My mother is a sweet-toothed snob. She doesn’t waste her time, or caloric intake, on low-quality chocolate. She is a dark chocolate fiend and finds her fix at the Godiva counter at any department store. I’ve inherited her build, her temperament and her passion for the infamous aphrodisiac.
Desserts in my family have always been a reward or an unexpected present, reserved for occasional weekend nights and special celebrations. For my First Communion I had a decadent chocolate cake from Alden Merrill. The physical bread meant little to me, the sour-smelling wine even less, when compared to the stunningly sweet pastel packaged neatly in a cardboard box and stored safely in the basement refrigerator. I can still picture myself carving into the smooth fudge that formed the outer layer of the cake. The contrast between my crisp white dress, with its eyelet detail and simple lace ribbons, and the mouth-watering brown-black icing made the moment of the incision even more dramatic and appealing. I’d waited all day for a wedge of my celebratory sustenance. Size most certainly does matter: Sliver, slice, piece, wedge and chunk are the typical portions into which we cut pies, pastries and especially cake. I cared little about the money awaiting me in the religious cards stacked on the mahogany table in my living room. This cake was heavenly, and to the horror of the nuns who educated me, I could not help but use the word orgasmic.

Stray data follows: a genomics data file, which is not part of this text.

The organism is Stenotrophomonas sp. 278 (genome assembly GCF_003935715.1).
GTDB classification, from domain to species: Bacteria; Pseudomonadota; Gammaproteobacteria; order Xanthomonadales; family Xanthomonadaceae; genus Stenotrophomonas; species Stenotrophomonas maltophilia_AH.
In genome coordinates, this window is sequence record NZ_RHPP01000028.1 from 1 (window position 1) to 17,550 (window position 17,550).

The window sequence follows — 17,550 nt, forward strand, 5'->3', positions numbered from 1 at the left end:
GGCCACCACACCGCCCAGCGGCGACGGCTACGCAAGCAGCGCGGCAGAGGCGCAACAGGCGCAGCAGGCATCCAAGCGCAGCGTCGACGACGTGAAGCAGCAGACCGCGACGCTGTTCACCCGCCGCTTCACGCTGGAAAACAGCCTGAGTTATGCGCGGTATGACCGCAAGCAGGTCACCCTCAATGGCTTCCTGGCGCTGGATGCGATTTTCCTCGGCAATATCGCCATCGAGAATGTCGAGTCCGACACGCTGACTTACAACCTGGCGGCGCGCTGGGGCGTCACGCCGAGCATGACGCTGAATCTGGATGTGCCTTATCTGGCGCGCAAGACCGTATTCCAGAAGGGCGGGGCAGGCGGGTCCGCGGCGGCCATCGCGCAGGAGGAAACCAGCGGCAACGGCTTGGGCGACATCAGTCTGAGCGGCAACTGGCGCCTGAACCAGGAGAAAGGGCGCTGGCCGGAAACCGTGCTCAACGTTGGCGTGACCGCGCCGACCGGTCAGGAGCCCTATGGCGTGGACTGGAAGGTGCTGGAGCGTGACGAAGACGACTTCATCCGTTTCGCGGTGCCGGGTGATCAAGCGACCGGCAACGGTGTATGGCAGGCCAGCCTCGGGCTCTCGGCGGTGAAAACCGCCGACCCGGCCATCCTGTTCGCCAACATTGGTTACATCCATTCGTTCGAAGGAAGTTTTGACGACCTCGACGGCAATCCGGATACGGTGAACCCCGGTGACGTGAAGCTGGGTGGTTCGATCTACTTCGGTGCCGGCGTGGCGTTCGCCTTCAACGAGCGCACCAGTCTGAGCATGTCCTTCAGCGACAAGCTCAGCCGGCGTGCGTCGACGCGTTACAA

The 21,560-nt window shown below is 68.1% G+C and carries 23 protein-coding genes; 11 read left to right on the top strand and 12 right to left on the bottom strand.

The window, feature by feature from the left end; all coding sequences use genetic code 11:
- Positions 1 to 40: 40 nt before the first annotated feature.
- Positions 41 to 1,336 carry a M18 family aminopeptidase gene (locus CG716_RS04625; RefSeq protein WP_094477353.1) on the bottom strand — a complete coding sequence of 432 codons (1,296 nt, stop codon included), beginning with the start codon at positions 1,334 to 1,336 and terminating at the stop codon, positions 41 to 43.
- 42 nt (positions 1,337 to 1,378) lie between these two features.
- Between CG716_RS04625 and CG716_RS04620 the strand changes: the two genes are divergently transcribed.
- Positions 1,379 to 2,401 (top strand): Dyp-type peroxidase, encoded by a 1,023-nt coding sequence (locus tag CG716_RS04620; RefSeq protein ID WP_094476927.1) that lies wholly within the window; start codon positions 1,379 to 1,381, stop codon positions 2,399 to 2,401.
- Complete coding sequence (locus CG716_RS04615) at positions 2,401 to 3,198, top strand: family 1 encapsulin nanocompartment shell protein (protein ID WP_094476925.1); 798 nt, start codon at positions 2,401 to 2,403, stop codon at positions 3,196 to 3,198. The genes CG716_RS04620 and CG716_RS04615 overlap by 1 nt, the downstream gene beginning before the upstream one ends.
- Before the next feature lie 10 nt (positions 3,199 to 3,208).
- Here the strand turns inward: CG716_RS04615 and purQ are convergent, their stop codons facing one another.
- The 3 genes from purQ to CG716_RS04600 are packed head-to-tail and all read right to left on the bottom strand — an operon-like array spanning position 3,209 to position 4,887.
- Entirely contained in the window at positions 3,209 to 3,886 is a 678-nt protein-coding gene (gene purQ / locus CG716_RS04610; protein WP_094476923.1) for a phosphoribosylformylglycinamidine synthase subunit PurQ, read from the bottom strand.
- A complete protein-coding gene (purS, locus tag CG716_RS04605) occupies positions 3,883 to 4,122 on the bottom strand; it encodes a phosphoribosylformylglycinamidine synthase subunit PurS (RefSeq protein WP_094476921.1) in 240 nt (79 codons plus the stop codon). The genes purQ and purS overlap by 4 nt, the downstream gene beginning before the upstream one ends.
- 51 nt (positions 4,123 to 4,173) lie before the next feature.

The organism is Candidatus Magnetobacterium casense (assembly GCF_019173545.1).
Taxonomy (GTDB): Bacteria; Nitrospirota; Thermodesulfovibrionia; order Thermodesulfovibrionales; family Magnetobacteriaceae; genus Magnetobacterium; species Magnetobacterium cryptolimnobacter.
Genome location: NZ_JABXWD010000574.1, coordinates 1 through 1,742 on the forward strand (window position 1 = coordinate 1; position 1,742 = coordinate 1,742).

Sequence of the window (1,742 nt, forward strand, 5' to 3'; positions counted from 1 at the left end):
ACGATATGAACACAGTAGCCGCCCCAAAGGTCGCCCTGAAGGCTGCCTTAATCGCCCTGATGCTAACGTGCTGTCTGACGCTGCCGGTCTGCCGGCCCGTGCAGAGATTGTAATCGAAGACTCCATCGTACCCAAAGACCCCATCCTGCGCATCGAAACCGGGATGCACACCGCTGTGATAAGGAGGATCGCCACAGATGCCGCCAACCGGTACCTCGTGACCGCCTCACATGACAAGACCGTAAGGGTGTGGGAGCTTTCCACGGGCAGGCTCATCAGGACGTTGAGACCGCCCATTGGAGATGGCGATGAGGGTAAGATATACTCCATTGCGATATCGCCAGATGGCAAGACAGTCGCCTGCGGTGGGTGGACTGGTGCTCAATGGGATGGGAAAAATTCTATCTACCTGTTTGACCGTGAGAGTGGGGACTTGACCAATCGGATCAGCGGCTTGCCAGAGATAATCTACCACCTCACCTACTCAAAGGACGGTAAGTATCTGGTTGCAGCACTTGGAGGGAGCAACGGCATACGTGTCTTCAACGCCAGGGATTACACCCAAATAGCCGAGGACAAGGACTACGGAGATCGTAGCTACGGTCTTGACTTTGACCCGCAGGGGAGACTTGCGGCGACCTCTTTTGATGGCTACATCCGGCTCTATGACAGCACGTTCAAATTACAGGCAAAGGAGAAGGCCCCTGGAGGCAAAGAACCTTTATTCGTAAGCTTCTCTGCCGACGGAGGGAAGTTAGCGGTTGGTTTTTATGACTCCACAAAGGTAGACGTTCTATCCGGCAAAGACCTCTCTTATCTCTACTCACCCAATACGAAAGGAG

Experts argue about the effects of chocolate on sexual drive and the psychological factors that influence how people justify their intake of cacao beans. I know high dosages consumed quickly cannot be healthy, but sometimes gorging seems all too necessary. My first trip to Finale Boston, soon after it opened in 1998, was a gluttonous pilgrimage. Next month the famous desserterie will bring its rich mousse and divine Grand Marnier ice cream to Harvard Square. The temptation to celebrate every accomplishment with a light tiramisu or creme brulee will be hard to overcome. Clearly my budget constraints will limit the frequency of my indulgences. But part of the allure of dessert has always been its special occasion-only status in my family. While “orgasmic” may be an exaggeration, the familiar taste, texture and ingredients of my favorite sweets combine to literally warm my body. I may now be doomed to eternal damnation, but at least it will be death by chocolate.